But how does the fallibility of the Sanhedrin affect the divine origin of Christianity? The Jews, as in duty bound at that time, received the decision of the existing Sanhedrin; they now individually come at the same conclusion by reference to the same evidence that convinced their judges,—the holy Scriptures. The Jews, as a nation, have no doubt as to the truth of their religious faith: if they have sometimes written in support of it, it has generally been to refute imputations on it or to repel attacks. Put what are we to think of the thousands of volumes which have been written to explain to Christians what Christianity is? to <<27>>elucidate its mysteries? to laud it? to encourage its votaries in their faith of its saving power? what ingenuity has been applied to the reconciliation of some inconsistencies in its doctrines? and even now, after a lapse of eighteen hundred years, you thought it necessary to prove in a course of lectures “The Divine Origin of Christianity,” and these not addressed to Jews, Turks, or Infidels, which might be justified by the command given to make converts, but to Christians, and dedicated to the head of the Anglican church.

Your first lecture is devoted to an investigation of the formation of the Sanhedrin, and the value of its decisions, in answer to one of the objections of the Jews as to the claim of Jesus to be the Messiah foretold by the prophets. It is a pity you did not attempt to refute some of the more weighty objections which are made. However, in the second lecture you bring forward, as proof of the subject you treat of, the prophecy of Isaiah 9:6. To my great surprise you have passed over the prophecy, Is. 7:14, “Behold a virgin shall conceive and bear a son, and shall call his name Immanuel,”—a prophecy appealed to by Matthew, 1:23, in support of the dogma of the miraculous conception of Mary without the agency of man, by the influence of the Holy Ghost!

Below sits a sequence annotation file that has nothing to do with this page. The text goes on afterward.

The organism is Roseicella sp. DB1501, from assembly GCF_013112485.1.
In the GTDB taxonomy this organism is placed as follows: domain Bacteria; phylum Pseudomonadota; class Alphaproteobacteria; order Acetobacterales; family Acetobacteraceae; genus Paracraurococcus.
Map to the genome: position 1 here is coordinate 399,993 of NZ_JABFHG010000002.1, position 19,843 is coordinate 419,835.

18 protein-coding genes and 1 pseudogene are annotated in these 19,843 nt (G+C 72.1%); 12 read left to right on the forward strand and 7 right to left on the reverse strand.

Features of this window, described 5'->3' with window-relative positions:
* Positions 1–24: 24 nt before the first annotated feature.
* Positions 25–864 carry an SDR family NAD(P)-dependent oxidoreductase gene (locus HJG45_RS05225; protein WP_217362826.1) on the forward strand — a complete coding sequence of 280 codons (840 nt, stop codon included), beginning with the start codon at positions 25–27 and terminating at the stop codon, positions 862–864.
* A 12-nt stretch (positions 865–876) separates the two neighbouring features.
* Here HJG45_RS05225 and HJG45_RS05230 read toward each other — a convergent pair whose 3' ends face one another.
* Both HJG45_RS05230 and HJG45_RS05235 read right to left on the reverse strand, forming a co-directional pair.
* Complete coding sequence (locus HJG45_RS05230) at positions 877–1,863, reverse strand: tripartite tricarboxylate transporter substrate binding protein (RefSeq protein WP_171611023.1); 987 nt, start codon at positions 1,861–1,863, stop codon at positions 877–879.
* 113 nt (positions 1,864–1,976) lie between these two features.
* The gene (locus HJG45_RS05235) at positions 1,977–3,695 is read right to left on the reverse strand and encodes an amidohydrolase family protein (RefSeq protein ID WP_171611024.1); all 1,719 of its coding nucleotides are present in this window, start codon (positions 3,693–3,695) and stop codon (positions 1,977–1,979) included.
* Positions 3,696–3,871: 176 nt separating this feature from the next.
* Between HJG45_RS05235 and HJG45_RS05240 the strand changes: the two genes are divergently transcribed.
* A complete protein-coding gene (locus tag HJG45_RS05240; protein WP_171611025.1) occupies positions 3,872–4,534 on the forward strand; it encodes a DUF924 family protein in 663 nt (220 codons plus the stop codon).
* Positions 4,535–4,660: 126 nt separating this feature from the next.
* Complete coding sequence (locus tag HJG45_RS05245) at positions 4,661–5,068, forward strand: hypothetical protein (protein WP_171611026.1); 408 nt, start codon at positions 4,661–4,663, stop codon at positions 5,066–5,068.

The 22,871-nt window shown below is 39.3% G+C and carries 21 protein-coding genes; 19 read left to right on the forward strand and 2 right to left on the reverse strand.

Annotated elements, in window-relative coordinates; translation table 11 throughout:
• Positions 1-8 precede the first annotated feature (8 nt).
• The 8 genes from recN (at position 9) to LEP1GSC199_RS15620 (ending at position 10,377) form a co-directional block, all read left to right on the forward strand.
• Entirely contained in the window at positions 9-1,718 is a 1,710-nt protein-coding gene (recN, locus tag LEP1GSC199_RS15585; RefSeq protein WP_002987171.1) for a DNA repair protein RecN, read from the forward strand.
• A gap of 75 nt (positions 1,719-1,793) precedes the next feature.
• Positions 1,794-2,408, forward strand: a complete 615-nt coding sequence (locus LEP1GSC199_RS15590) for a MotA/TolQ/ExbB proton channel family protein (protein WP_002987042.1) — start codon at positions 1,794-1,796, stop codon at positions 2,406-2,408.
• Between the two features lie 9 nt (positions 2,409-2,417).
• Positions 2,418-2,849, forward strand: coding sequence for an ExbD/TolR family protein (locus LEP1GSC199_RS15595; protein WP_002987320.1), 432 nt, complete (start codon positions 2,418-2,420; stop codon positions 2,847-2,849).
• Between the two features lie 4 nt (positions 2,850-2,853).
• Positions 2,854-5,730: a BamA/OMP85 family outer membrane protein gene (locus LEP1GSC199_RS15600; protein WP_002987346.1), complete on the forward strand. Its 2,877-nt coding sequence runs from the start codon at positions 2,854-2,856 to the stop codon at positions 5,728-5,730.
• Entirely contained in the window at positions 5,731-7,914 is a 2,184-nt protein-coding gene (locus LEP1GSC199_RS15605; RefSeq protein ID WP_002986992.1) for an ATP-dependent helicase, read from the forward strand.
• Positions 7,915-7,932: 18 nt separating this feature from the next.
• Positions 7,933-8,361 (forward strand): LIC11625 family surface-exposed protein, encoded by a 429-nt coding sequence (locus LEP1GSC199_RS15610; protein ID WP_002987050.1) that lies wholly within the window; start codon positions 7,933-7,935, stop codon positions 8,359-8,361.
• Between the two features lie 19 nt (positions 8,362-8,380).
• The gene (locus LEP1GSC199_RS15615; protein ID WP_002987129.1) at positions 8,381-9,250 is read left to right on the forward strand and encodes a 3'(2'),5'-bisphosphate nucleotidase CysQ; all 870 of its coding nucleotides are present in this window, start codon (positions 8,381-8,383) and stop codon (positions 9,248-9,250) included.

It is true you must have perceived that the prophecy could not allude to Jesus, and that it was accomplished by the birth of the child followed by the actual occurrence of the event which was predicted in the same prophecy; and although your intimate knowledge of the Hebrew must have convinced you that the word used does not necessarily imply a virgin, yet the quotation is so generally received by Christians (to whom your lectures were addressed) that it might have been employed with great it effect. However, as you have omitted it and begun with, “Unto us a son is born,” &c., which you say, together with other prophecies in their obvious grammatical meaning, announce the acknowledgment of Messiah’s deity: I shall follow you to p. 29. But here you say “We are met with a direct denial; it is asserted that not only such prophecies do not exist, but that they cannot exist.” Who are they who so boldly assert that the words you quote do not exist in their places? Surely not the Jews; they acknowledge them to exist and hold them to be true prophecies; but deny the forced construction which Christians put on them.